Remembering Alexandra Kogut
"[Alexandra] was a bright young student, with a bright future" - President John R. Halstead
Published: Tuesday, October 2, 2012
Updated: Wednesday, October 3, 2012 13:10
A sea of green turned a somber purple Monday Oct. 1.
In the aftermath of losing College at Brockport student Alexandra Kogut, 18, from domestic violence, the college came together to commemorate her memory at the Monday night vigil.
Described by friends and family as an “energetic, athletic, kind and warm” person, Alex was a communication major and a member of the Brockport women’s swimming and diving team.
What seemed like the entire student body, along with many members of the faculty and staff, came together at the vigil to honor a beautiful life lost far too young. As the vigil attendees filed into Union Ballroom, a slide show depicting Alex’s college and home life filled the projection screens. People who knew Alex, and those who did not, had the chance to peek into the life of the 18-year-old woman, who was just starting her journey into adulthood.
The ballroom, which had seats for 750 students, was at more than capacity at the start of the vigil. More than 200 students and staff remained outside the closed doors due to the lack of room inside the Ballroom.
The crowd of students extended across the Union Square all the way to the glass doors by the Information Desk. College officials estimated the number of attendees to be between 1,500 and 1,600.
Leah Barrett, assistant Vice President of Student Affairs, began the vigil with a short speech in which she encouraged students to embrace life.
Presiden John Halstead also addressed the room. He said that this situation was a “supreme test” for the Brockport family and community.
“We are here to grieve and heal together,” he said. “We all need support systems. I urge you to use them. [Alex] was a bright young student, with a bright future.”
At the vigil, close friends Alex made during her time at Brockport took the stage.
Samantha Turner, a freshman with Alex and fellow resident of McLean Hall, shared stories and memories of friendship between the two.
The two became best friends at Brockport and Samantha described Alex as being “the kindest person you would ever meet.”
Samantha described one memory of Alex where Alex decorated the inside of Samantha’s dorm room in celebration of her birthday. That was just days before the vigil.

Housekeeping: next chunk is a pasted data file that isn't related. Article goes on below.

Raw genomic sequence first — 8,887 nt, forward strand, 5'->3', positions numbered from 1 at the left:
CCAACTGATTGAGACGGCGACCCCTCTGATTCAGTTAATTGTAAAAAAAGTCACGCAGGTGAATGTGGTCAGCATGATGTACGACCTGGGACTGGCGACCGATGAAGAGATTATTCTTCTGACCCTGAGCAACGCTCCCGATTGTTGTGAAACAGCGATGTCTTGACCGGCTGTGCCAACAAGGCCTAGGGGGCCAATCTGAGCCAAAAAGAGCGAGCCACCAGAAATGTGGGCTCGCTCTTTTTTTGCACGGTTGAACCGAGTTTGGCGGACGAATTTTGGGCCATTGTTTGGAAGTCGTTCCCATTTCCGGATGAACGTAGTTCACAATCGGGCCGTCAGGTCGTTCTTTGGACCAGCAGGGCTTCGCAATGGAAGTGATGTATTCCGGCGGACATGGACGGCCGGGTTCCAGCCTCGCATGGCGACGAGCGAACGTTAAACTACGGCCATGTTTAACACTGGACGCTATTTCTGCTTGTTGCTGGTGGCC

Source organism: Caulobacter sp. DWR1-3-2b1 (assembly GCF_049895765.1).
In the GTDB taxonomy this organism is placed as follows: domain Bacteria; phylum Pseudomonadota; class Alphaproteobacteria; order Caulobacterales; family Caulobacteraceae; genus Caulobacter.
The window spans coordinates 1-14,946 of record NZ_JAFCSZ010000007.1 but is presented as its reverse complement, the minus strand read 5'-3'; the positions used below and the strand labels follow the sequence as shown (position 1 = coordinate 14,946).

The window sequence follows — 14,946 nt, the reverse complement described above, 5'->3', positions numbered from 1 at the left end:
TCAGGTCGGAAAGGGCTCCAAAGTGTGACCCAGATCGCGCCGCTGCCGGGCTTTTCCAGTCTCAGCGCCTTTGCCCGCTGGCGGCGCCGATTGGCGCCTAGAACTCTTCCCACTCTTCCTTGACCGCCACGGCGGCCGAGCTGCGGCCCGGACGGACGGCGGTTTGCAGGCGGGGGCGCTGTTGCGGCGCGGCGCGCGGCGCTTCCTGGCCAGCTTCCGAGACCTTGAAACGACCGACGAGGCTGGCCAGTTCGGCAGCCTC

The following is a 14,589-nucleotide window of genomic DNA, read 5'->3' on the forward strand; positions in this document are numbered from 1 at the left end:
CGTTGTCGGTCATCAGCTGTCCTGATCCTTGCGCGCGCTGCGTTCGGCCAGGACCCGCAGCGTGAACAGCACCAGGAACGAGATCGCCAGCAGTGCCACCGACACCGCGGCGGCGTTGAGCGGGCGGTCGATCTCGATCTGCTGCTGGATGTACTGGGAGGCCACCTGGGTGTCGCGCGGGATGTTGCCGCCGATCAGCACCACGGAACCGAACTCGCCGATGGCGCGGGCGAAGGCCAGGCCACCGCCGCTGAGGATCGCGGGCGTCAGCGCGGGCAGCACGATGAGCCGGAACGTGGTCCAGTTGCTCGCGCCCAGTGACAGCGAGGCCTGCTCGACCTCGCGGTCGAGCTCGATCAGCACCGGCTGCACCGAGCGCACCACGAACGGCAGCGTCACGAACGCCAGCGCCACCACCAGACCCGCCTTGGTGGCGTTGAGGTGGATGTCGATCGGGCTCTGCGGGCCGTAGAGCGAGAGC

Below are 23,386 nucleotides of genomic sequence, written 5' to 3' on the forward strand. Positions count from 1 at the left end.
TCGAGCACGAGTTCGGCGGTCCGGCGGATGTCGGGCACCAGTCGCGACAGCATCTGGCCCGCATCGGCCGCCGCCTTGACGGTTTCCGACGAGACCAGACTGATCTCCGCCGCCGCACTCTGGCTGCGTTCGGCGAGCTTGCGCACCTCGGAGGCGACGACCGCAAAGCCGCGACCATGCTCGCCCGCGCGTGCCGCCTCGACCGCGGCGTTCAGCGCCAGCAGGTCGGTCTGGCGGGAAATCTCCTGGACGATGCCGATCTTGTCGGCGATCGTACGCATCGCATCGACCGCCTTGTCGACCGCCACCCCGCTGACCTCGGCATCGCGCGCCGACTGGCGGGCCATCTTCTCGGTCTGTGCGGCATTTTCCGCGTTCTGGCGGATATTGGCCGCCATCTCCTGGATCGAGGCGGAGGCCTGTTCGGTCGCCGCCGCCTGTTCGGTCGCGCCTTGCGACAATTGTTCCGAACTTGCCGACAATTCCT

“It was one of the happiest nights we had at Brockport,” Samantha said.
Alex’s roomate Kaila McClelland, also a freshman swimmer, followed Samantha on the stage.
Alex, Kaila and Samantha were all close friends. Sam said they were often referred to as “the tripod.”
Kaila said she and Alex had every class together, except for one. Kaila described how the two spent all of their time together and were “glued at the hip.”
She went on to describe her roommate as a person who was always smiling and an amazing person.
“She was a happy, bubbly and outgoing person,” Kaila said. “She was always smiling and knew how to brighten everyone’s day. I want to appreciate the times that moments are made into memories. I want to embrace them, cherish them.
“Everyone on campus is clearly affected by this tragedy and you can see our community really coming together. Let’s not let Alex’s memory die and remember the light she brought to our lives.”
Representing the Kogut family at the vigil was Alex’s great uncle, Dr. Pete Kogut.
He expressed his thanks for the continual support and love from the Brockport family and community.
“[Alex] loved her time here,” he said. “Take care of each other.”
After Dr. Kogut left the stage, the lighting of the candles began. As students filed into the ballroom at the start of the vigil, they were given a candle to light in rememberance.
The candle was lit to remember Alex Kogut and the life she led before her tragic death.
The vigil ended with the performance of “Over the Rainbow” by Brockport Brock a pella and a short speech by Katy Wilson, Vice President of Enrollment Management and Student Affairs.
In Wilson’s closing statement she told the attendees, “[Brockport] will move forward from this, but we should never forget.”
Although Alex was a freshman who had many years ahead of her, the impact of her death was felt campus and community-wide.
“I think this was an amazing thing for Brockport to do,” student Kari Stoelting said in an interview with 89.1 The Point, Brockport’s student radio station, after the vigil.
“It’s so amazing to see the community come together even for a girl who’s been here for a month. I mean, we would have done it for anybody, but even for a girl who’s been here for a month we love her, we never want her to be forgotten and it was just amazing what a community can do for somebody.
“She’ll forever be in our hearts. We love you.”
Fellow student Jeremy Mehta shared similiar sentiments in a seperate interview with The Point.
“It’s a pleasant surprise to see this many students come out here and pay their respects to her,” Mehta said. “She was a freshman, but everyone can recognize a student is a student and they’re one of us in the community of Brockport. She was a member and we will miss her. Not many of us got a chance to know her, but I’m sure it would have been as wonderful as the time it’s been for anyone who’s been a Brockport student. It’s great to see this kind of turnout and everybody can get to know a little more about Alex and what she meant to those she touched.”